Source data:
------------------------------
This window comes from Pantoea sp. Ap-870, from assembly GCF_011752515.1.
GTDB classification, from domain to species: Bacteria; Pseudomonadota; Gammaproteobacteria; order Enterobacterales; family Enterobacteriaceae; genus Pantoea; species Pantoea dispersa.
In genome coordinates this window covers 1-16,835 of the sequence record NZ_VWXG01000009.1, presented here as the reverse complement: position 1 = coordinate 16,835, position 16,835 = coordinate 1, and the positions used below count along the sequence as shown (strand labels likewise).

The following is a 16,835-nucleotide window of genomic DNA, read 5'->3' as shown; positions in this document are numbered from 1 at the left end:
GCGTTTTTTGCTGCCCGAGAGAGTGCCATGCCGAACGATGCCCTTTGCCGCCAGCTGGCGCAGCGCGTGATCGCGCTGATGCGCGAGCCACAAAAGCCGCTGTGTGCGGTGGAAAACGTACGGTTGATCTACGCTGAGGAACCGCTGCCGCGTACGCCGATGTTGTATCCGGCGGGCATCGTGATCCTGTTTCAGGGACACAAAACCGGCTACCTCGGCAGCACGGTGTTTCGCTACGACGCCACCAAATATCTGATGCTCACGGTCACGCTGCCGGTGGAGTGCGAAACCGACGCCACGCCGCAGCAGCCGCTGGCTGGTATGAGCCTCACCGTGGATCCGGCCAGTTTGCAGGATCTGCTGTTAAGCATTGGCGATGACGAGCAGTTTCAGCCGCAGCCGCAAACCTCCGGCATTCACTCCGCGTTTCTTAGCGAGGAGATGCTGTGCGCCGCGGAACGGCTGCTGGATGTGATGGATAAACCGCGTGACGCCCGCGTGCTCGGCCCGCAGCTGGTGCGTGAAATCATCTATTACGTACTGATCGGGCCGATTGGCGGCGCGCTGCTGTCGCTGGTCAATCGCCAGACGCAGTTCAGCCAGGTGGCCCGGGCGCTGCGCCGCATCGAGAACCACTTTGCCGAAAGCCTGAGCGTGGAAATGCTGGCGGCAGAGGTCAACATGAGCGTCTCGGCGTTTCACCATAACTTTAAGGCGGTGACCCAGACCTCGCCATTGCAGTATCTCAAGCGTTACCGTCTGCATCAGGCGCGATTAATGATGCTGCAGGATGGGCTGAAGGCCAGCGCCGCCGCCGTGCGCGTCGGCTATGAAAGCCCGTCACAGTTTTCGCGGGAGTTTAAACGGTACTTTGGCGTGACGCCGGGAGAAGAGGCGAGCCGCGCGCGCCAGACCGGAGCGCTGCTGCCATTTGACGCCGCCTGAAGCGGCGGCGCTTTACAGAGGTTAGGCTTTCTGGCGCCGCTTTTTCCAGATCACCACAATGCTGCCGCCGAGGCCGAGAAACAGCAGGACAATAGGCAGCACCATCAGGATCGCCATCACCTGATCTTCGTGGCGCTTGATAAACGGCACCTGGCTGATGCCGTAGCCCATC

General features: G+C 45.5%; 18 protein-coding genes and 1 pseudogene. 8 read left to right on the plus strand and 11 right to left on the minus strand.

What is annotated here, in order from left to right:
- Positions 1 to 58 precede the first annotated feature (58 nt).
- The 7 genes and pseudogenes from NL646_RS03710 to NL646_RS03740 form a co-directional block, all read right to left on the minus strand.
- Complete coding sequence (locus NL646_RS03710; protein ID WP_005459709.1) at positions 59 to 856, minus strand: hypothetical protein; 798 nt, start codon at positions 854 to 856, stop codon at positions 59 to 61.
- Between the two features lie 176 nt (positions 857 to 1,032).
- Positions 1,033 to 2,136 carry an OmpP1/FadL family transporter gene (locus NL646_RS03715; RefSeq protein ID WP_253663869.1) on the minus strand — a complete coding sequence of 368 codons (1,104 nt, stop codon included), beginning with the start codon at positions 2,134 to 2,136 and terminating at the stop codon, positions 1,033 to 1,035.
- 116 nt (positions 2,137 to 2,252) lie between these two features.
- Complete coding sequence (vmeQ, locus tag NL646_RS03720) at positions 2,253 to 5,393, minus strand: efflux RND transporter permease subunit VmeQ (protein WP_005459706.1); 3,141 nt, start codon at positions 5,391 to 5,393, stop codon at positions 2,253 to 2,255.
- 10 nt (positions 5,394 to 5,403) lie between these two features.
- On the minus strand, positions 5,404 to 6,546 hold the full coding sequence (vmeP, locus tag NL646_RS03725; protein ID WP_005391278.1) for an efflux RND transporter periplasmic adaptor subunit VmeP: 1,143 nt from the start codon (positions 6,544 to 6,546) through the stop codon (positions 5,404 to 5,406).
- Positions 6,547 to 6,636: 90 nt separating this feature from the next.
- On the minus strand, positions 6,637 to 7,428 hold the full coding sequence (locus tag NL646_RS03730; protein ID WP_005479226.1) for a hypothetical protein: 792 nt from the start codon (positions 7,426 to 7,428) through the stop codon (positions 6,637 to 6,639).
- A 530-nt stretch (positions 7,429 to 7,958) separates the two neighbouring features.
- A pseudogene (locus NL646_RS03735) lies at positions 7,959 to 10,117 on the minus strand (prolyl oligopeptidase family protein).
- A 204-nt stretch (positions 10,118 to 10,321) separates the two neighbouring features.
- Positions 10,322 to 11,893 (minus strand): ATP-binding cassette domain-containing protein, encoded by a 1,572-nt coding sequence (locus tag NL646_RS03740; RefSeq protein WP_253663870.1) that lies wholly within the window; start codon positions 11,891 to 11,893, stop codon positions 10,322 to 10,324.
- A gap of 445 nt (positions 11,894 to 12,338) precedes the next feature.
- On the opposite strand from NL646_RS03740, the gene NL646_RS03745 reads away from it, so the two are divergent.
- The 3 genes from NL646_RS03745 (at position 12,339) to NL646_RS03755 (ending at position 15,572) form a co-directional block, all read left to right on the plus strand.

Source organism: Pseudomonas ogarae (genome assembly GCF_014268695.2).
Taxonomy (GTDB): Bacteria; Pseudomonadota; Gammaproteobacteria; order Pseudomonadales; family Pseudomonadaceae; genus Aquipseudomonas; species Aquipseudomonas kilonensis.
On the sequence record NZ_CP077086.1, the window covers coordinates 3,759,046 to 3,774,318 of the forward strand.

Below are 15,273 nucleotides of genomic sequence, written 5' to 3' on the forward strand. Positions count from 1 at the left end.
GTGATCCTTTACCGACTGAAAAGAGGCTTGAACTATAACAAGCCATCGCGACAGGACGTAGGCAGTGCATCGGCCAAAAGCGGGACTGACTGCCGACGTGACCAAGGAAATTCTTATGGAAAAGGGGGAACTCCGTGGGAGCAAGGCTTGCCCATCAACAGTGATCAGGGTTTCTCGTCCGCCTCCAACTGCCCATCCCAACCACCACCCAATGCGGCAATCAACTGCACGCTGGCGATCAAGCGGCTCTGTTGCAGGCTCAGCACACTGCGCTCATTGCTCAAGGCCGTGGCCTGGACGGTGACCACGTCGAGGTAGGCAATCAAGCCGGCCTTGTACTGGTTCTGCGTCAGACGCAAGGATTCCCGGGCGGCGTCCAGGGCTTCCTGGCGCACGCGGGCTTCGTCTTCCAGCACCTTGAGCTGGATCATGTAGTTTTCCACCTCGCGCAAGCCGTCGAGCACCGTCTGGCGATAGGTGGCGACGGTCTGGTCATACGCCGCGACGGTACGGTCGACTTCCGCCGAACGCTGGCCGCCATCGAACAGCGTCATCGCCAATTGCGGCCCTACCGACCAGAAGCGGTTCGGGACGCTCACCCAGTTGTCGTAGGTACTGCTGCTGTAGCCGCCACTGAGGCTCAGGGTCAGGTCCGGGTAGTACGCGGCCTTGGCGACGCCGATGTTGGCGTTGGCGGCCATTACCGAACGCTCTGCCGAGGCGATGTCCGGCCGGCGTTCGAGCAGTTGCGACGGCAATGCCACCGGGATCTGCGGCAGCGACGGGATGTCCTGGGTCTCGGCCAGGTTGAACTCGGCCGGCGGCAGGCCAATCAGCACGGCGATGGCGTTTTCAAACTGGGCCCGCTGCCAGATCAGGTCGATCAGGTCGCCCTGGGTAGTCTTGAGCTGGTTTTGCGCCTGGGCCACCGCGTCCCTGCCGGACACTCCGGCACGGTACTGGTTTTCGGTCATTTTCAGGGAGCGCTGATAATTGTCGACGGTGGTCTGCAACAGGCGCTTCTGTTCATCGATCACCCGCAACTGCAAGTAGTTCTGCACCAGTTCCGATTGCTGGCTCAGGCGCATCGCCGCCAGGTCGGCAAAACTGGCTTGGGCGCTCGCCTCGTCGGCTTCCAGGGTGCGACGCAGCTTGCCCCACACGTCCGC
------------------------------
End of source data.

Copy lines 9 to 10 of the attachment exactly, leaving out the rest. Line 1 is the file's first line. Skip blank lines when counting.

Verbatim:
- The 7 genes and pseudogenes from NL646_RS03710 to NL646_RS03740 form a co-directional block, all read right to left on the minus strand.
- Complete coding sequence (locus NL646_RS03710; protein ID WP_005459709.1) at positions 59 to 856, minus strand: hypothetical protein; 798 nt, start codon at positions 854 to 856, stop codon at positions 59 to 61.